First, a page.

May 31, 2010

Independence Days Update

We participate in Sharon Astyk’s Independence Days Challenge. This is our weekly update.

Much of last week was spent traveling to a family funeral in TX and back.   When in TX we passed by the house that my grandfather built for them when my father was about 8 years old.  I am in awe of that home each time I see it, as I remember hearing my father talk about building it.  The two sons were in charge of scraping the mortar off of the used bricks that my grandfather had from a construction job so that they could be used in their new home.  Nothing was wasted.  Everything was reused and done so in a manner so that the house is still in excellent condition to this day. 

Plant—sweet basil

Harvest—Salad greens—beet greens, spinach, butterhead, iceberg, romaine; radishes, peas, the first of the beets, spring onions.

Preserve—A few green onions and some pinto beans were added to the freezer.

Waste Not/Reduce Waste—  Without the option of train travel or carpool from here to TX, the most environmentally friendly option was traveling in our most fuel efficient car, keeping the trip short, and being mindful of our speed and AC use.   We brought cans and bottles home to recycle instead of throwing them away while on the trip.  We packed snacks, drinks, and meals from home and bought from a grocery store instead of eating at a restaurant for each meal.  I kept watching for roadside stands and farmers markets to pick up some foods that aren’t yet in season here, but I didn’t find any.  I had so wanted some ripe tomatoes! 

We received some clothes and shoes from a friend at church for our daughter.  She was absolutely thrilled, and though some of the flip flops are a little too big, she’s enjoying wearing them already. 

I broke down and turned on the AC on Sunday, May 30th.  We almost made it to June and held out a week longer than last year.  If it had not been for the inability to move our sleeping quarters to downstairs this year (my dad is staying with us until the renovations on his home are complete), we might have lasted longer.  Each year we last a few days more.  I must add here that when we turn the AC on we turn it to 80 or higher and turn it off when not in use.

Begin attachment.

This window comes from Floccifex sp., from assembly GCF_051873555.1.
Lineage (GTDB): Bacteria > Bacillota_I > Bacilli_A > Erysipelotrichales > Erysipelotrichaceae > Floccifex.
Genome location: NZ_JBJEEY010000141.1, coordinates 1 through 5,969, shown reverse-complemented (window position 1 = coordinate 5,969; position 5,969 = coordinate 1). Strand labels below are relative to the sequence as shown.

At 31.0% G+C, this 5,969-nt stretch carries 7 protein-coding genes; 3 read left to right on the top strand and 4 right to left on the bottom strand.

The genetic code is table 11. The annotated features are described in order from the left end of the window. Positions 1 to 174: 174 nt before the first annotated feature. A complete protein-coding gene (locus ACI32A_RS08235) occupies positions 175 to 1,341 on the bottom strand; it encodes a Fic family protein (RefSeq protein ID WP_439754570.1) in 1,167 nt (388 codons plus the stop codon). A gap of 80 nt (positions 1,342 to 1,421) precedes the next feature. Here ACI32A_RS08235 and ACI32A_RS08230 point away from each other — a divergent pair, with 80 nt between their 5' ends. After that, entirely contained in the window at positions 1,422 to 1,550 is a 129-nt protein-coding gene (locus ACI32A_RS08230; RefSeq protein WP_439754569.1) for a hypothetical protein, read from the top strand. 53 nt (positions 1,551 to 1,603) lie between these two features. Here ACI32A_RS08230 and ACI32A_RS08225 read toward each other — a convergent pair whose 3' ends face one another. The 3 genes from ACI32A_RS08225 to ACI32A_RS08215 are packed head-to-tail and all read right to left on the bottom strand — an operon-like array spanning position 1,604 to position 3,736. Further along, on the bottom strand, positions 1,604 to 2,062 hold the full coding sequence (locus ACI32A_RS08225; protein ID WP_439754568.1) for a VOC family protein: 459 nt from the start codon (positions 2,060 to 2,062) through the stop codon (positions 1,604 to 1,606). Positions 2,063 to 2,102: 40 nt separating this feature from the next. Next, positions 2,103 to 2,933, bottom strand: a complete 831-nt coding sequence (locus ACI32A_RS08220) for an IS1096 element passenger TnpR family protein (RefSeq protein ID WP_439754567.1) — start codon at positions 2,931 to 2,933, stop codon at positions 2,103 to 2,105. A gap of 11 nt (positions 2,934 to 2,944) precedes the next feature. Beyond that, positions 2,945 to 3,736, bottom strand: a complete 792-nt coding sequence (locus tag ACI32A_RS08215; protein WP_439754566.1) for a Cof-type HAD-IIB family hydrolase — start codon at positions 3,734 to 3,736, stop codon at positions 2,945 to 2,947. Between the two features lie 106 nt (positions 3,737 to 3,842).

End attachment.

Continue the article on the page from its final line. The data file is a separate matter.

We have a kiddie pool that was given to us by my cousin after her girls played with it for years.  It is probably 8 years old and now has a large crack in it, preventing its use as a pool this year.  We’ve played around with ideas on what to do with it at this point.  I told my daughter that we cannot purchase another one until we figure out a way to either recycle it or reuse it, and this has become an excellent source of dialog.  We think that our local recycling center will take it.  I think we’ve decided to it as a sand pile prior to recycling it, adding a few more years of use.    In looking at options for a new pool, our daughter wanted one of those inflatable pools.  We talked about how those pools tear easily, are difficult to patch, and how they won’t last as long.  We talked about the reasons not to buy something that won’t last.  We have talked about opting for a post consumer pool and one that is made in the USA if we can find one. 

Want Not/Prep/Storage— I added low dose aspirin, arnica gel/rub, and potatoes to storage this week.  Hubby added a roof to the play area.  Hubby and father dry walled the kitchen and bathroom in my father’s home.  I helped with tiling at the house. 

Building Community Food Systems— We donated some spring onions and bok choy to the church vegetable cart.  I worked in the food pantry at church some.  I’m in charge of the food purchases for the children’s program, and I’ve started making those purchases this week.  I picked up local milk for the Wesley House, a local community center which our church helps to sponsor.  I am thrilled that the kids will enjoy good local milk, many for the first time.  Our family visited the farmers market over the weekend.  As we enjoyed locally made ice cream from local milk, visiting with the farmers and their family members, my husband said, “This is why we go to the farmers market,” and smiled brightly.  He’s right.  We like knowing where our food comes from, how it is made, how it is grown.  We like the connection we have to our favorite farmers and how they have become an extension of our family. 

Eat the Food—Perhaps I’ll argue against this point when I devour the first of the ripened tomatoes, but I do not think that there is a better vegetable than the beet!  We ate the first of our beautiful, beautiful beets this week.  It was our first year to grow golden beets in addition to the red and candy striped varieties, and we were not disappointed.  I served the roasted beets in a simple garden salad, and they were a huge hit. 

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